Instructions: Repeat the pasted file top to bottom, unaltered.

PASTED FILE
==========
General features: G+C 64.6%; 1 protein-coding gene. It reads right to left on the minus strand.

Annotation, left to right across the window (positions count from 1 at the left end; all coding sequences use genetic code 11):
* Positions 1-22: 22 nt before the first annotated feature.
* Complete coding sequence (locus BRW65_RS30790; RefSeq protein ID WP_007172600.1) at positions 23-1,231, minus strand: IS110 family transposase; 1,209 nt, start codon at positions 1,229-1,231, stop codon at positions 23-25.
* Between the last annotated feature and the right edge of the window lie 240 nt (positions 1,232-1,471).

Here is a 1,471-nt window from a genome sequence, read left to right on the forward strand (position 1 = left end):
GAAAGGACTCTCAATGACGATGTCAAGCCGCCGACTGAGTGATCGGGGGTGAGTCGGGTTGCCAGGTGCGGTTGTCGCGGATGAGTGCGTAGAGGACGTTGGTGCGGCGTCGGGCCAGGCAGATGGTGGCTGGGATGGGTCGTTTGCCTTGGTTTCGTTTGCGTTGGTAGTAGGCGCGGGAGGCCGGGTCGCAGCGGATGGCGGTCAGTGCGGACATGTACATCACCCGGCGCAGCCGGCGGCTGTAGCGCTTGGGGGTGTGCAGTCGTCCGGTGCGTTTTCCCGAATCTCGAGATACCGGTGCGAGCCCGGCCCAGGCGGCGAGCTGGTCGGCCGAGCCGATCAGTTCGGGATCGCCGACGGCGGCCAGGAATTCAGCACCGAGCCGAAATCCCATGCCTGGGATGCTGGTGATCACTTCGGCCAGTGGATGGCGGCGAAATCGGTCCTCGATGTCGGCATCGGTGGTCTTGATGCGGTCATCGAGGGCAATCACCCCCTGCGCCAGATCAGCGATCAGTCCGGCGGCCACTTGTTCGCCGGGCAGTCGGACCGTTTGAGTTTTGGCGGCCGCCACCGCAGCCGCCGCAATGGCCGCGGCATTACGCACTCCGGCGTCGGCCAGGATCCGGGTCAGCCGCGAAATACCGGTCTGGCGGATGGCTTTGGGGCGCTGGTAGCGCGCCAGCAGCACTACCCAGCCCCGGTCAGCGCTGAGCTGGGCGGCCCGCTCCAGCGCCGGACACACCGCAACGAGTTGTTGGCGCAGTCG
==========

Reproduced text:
General features: G+C 64.6%; 1 protein-coding gene. It reads right to left on the minus strand.

Annotation, left to right across the window (positions count from 1 at the left end; all coding sequences use genetic code 11):
* Positions 1-22: 22 nt before the first annotated feature.
* Complete coding sequence (locus BRW65_RS30790; RefSeq protein ID WP_007172600.1) at positions 23-1,231, minus strand: IS110 family transposase; 1,209 nt, start codon at positions 1,229-1,231, stop codon at positions 23-25.
* Between the last annotated feature and the right edge of the window lie 240 nt (positions 1,232-1,471).

Here is a 1,471-nt window from a genome sequence, read left to right on the forward strand (position 1 = left end):
GAAAGGACTCTCAATGACGATGTCAAGCCGCCGACTGAGTGATCGGGGGTGAGTCGGGTTGCCAGGTGCGGTTGTCGCGGATGAGTGCGTAGAGGACGTTGGTGCGGCGTCGGGCCAGGCAGATGGTGGCTGGGATGGGTCGTTTGCCTTGGTTTCGTTTGCGTTGGTAGTAGGCGCGGGAGGCCGGGTCGCAGCGGATGGCGGTCAGTGCGGACATGTACATCACCCGGCGCAGCCGGCGGCTGTAGCGCTTGGGGGTGTGCAGTCGTCCGGTGCGTTTTCCCGAATCTCGAGATACCGGTGCGAGCCCGGCCCAGGCGGCGAGCTGGTCGGCCGAGCCGATCAGTTCGGGATCGCCGACGGCGGCCAGGAATTCAGCACCGAGCCGAAATCCCATGCCTGGGATGCTGGTGATCACTTCGGCCAGTGGATGGCGGCGAAATCGGTCCTCGATGTCGGCATCGGTGGTCTTGATGCGGTCATCGAGGGCAATCACCCCCTGCGCCAGATCAGCGATCAGTCCGGCGGCCACTTGTTCGCCGGGCAGTCGGACCGTTTGAGTTTTGGCGGCCGCCACCGCAGCCGCCGCAATGGCCGCGGCATTACGCACTCCGGCGTCGGCCAGGATCCGGGTCAGCCGCGAAATACCGGTCTGGCGGATGGCTTTGGGGCGCTGGTAGCGCGCCAGCAGCACTACCCAGCCCCGGTCAGCGCTGAGCTGGGCGGCCCGCTCCAGCGCCGGACACACCGCAACGAGTTGTTGGCGCAGTCG